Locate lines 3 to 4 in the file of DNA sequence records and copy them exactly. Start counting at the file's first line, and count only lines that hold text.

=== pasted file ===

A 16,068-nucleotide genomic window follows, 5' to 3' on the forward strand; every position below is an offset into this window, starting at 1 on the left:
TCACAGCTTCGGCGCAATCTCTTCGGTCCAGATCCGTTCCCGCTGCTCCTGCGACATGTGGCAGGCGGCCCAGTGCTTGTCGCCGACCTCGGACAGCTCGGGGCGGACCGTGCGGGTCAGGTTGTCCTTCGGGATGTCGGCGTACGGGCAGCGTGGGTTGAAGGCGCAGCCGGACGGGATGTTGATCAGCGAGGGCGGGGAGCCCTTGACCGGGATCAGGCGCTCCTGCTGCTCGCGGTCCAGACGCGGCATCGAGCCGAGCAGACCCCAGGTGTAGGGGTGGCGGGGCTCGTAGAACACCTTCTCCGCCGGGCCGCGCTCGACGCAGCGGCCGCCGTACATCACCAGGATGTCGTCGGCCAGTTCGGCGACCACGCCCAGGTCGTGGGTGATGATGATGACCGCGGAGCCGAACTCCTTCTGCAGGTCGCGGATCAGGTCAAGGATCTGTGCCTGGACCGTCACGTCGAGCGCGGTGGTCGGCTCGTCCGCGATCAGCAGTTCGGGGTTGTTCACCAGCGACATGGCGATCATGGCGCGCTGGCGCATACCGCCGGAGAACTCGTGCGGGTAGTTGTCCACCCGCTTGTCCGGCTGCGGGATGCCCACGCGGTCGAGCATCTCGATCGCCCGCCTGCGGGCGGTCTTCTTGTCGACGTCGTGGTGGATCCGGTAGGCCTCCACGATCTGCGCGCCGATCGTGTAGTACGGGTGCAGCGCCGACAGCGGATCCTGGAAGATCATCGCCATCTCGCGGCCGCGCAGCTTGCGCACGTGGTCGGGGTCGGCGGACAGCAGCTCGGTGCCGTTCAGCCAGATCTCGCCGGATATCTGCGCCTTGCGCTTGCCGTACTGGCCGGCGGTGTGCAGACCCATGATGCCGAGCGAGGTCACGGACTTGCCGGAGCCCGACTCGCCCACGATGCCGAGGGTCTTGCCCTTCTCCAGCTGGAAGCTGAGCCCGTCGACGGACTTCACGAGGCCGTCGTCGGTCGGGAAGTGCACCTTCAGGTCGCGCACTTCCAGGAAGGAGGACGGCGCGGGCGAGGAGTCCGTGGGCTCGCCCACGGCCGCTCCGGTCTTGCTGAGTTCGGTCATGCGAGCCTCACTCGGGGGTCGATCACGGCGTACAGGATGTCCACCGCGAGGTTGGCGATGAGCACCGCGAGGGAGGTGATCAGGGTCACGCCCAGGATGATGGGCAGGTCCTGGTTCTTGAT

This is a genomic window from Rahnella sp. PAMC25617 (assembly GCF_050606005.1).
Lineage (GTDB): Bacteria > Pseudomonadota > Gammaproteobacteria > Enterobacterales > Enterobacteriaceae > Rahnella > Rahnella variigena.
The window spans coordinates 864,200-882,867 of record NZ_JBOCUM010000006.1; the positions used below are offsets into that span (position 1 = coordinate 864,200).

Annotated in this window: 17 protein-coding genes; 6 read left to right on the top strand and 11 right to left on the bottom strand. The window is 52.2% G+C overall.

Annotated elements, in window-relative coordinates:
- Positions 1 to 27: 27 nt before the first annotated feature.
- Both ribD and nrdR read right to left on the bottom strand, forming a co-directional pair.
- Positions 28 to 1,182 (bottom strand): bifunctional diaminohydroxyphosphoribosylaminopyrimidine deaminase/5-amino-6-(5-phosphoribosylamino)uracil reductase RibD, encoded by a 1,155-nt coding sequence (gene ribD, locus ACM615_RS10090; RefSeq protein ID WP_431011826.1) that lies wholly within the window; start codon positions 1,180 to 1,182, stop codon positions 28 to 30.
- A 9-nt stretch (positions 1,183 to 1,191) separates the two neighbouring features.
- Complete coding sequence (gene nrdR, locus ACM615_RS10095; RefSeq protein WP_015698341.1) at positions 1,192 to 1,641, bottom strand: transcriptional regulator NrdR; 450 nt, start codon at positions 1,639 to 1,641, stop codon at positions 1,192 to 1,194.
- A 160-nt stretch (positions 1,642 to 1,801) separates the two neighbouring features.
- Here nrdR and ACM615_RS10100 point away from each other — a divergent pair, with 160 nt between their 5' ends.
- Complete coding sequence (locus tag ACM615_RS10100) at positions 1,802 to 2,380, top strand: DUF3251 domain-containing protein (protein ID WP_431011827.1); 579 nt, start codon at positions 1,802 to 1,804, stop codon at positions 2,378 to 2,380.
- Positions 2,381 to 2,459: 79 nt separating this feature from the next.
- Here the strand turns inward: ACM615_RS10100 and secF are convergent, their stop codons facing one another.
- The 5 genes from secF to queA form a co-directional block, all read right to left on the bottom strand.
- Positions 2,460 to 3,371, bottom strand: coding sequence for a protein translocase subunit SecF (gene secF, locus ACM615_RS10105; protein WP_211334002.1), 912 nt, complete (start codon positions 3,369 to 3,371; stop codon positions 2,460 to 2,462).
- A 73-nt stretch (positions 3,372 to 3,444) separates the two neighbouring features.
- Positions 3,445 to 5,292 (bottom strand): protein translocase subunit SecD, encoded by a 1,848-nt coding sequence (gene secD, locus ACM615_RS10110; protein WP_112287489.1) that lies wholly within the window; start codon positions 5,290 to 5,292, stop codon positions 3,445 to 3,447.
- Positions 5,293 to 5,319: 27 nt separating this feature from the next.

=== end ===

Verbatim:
This is a genomic window from Rahnella sp. PAMC25617 (assembly GCF_050606005.1).
Lineage (GTDB): Bacteria > Pseudomonadota > Gammaproteobacteria > Enterobacterales > Enterobacteriaceae > Rahnella > Rahnella variigena.